Fibromyalgia: The Temperature Extremist

Just this morning, I read an interesting article surrounding the correlation between temperature and fibromyalgia. First of all, it makes me happy to continue and see articles, research, and attention around fibromyalgia. This chronic disease is still inching its way into being accepted by society and the medical community. Thankfully, most doctors now agree with the research and will properly diagnose fibromyalgia. But as most things, there is still a niche within that world that have not caught on. My hope is that emerging research, and continuous attention from the media will help fibromyalgia sufferers speak out and get the treatment they do deserve. Not unlike myself, most fibromyalgia sufferers have another chronic disease under their belts. For me, it’s Ankylosing Spondylitis, Fibromyalgia, Depression, and Chronic Fatigue Syndrome. For others it could be Crohn’s, or a different type of arthritis, or many, many others. Addressing the group as a whole, or addressing one at a time helps to control and better the quality of life for all of us.

post_3b218d5a5f1d46188264f89b6e9ee94b_635178919558248000The article I mentioned above came from the blog, Counting My Spoons: Inspired Living with Chronic Illness. The study mentioned within the post originated from Smith, et al: Smith, B. W., Tooley, E. M., Montague, E. Q., Robinson, A. E., Cosper, C. J., & Mullins, P. G. (2008). Habituation and sensitization to heat and cold pain in women with fibromyalgia and healthy controls. Pain140420-428. doi:10.1016/j.pain.2008.09.018.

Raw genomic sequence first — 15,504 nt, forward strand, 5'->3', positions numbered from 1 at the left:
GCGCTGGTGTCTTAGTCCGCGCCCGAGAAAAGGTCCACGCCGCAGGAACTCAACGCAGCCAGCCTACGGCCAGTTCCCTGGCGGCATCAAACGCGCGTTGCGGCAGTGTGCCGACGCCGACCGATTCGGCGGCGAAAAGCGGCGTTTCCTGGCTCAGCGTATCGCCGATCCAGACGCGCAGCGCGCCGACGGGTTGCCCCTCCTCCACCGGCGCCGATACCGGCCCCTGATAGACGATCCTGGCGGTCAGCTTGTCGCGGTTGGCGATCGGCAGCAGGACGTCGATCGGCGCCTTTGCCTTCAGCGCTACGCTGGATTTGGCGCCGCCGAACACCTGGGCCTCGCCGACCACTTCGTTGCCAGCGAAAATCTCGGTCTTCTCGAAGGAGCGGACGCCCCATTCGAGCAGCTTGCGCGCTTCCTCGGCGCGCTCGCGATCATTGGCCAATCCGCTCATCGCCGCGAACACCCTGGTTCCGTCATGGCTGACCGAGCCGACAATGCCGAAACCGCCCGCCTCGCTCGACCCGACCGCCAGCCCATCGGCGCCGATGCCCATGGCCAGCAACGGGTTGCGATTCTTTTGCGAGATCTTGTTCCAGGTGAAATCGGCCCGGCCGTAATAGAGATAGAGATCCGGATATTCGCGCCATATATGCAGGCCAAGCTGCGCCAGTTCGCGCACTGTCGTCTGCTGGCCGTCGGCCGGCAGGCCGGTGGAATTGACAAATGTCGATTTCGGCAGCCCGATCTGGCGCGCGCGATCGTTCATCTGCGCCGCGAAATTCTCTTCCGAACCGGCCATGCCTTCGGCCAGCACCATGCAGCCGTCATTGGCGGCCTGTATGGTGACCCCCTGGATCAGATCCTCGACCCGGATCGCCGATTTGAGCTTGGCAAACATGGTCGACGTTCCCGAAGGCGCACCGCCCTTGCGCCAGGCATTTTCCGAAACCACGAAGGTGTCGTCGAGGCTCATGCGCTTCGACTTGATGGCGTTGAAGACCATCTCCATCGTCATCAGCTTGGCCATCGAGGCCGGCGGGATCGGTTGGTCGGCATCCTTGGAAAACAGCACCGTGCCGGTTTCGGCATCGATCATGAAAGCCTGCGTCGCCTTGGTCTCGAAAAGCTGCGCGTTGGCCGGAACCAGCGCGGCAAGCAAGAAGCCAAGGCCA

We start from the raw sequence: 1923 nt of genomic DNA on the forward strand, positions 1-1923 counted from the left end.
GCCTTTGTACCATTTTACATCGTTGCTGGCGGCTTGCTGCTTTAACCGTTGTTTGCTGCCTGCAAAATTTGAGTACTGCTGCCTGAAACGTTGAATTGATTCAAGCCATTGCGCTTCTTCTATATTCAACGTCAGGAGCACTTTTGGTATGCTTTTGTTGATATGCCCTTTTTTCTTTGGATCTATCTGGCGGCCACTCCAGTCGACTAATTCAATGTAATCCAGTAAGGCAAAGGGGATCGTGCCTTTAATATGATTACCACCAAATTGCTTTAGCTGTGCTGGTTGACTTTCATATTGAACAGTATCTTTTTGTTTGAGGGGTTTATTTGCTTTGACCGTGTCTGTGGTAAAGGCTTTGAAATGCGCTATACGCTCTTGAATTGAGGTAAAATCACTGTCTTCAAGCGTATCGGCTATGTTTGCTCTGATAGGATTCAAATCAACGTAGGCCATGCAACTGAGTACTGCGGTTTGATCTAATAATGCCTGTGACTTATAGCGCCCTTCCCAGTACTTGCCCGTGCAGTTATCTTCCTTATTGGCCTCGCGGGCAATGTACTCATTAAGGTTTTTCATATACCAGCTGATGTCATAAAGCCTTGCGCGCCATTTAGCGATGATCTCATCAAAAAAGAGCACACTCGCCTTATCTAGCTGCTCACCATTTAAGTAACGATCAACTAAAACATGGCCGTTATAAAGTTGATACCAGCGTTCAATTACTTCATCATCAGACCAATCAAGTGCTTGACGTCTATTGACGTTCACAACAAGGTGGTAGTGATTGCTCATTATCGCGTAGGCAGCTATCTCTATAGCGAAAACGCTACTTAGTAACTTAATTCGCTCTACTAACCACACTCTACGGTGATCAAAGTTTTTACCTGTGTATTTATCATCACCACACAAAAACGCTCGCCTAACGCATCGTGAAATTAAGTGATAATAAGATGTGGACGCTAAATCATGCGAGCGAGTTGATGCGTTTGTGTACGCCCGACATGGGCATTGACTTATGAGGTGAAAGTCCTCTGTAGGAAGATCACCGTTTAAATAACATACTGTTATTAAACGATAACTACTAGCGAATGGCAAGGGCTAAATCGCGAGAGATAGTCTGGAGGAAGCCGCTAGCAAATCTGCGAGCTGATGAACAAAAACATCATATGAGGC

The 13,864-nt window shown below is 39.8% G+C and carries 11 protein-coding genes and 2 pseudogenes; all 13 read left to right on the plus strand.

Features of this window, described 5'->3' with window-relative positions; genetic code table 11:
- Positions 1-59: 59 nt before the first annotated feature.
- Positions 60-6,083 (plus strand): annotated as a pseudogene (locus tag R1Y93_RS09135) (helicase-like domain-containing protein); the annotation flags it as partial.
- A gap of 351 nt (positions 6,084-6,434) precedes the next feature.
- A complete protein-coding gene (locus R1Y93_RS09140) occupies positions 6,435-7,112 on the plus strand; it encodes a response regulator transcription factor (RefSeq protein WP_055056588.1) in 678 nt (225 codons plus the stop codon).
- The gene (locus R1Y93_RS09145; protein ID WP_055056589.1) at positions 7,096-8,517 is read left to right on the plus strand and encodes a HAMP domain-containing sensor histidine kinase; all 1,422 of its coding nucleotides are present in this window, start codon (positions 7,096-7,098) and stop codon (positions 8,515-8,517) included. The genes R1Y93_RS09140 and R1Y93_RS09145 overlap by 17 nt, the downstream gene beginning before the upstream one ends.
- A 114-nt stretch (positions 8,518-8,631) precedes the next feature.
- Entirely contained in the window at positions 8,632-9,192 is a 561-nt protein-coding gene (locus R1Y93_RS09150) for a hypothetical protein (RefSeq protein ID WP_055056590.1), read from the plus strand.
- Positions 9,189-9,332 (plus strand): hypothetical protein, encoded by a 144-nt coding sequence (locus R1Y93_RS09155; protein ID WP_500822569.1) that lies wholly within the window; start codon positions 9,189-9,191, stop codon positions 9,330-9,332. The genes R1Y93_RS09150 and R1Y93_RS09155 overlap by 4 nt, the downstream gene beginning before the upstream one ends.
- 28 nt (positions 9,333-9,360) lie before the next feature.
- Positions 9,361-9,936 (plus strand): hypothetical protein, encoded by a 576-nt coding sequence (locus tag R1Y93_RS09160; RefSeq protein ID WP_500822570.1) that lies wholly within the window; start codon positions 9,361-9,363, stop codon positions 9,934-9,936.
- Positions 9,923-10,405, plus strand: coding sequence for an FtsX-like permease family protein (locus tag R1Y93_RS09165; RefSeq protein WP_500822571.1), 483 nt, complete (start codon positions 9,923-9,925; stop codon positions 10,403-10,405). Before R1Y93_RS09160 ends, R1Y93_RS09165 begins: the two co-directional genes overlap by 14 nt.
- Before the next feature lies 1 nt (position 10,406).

Personally, temperature and weather are probably the most influential environmental factors to the symptoms of my fibromyalgia. On days where the weather is grey, cold, and/or rainy, my fibromyalgia is in a flare and feels terrible. Another factor is when the weather changes so drastically from day to day or day to night. I can only confidently speak for myself, but I have heard this to be a common symptom for a number of fibromyalgia sufferers.

images-6Anyway, back to the study. The study talks about sensation and habituation. Habituation basically means getting used to something. When you have an itch, or something in your shoe is poking you, most people don’t notice it after a little while. However, people with fibromyalgia seem to be missing that ability of habituation and actually, the thing that is bugging you, that sensation, increases with fibromyalgia. This is called Temporal Summation, which may play an important role in chronic pain.

The study aimed to prove that an increase in temperature produced an increase in pain for women who suffer from fibromyalgia. Researchers tested the participants pain levels, and then increased the temperature by 5 degrees each trial until pain was reported.

At the end of the trials, the study actually found that there was a correlation between fibromyalgia symptoms and heat or cold. In other words, when pain, fatigue, anxiety, and depression were present, the participants ability to tolerate heat decreases. With cold temperatures, participants with fibromyalgia reported pain at 10 degree higher temperature than the healthy participants. This means that fibromyalgia sufferers are more sensitive to cold temperatures just as they are to hot temperatures.

The outcome of this study is important to the legitimization of fibromyalgia for all individuals. It allows us to have scientific research behind the pain we feel with heat and cold. When I explain to people that I love spring and fall, when I used to love the heat of summer, it doesn’t make sense to them. It’s not the hatred of the season, it’s the hatred of the intense pain that comes along with each extreme end of the weather and temperature spectrum.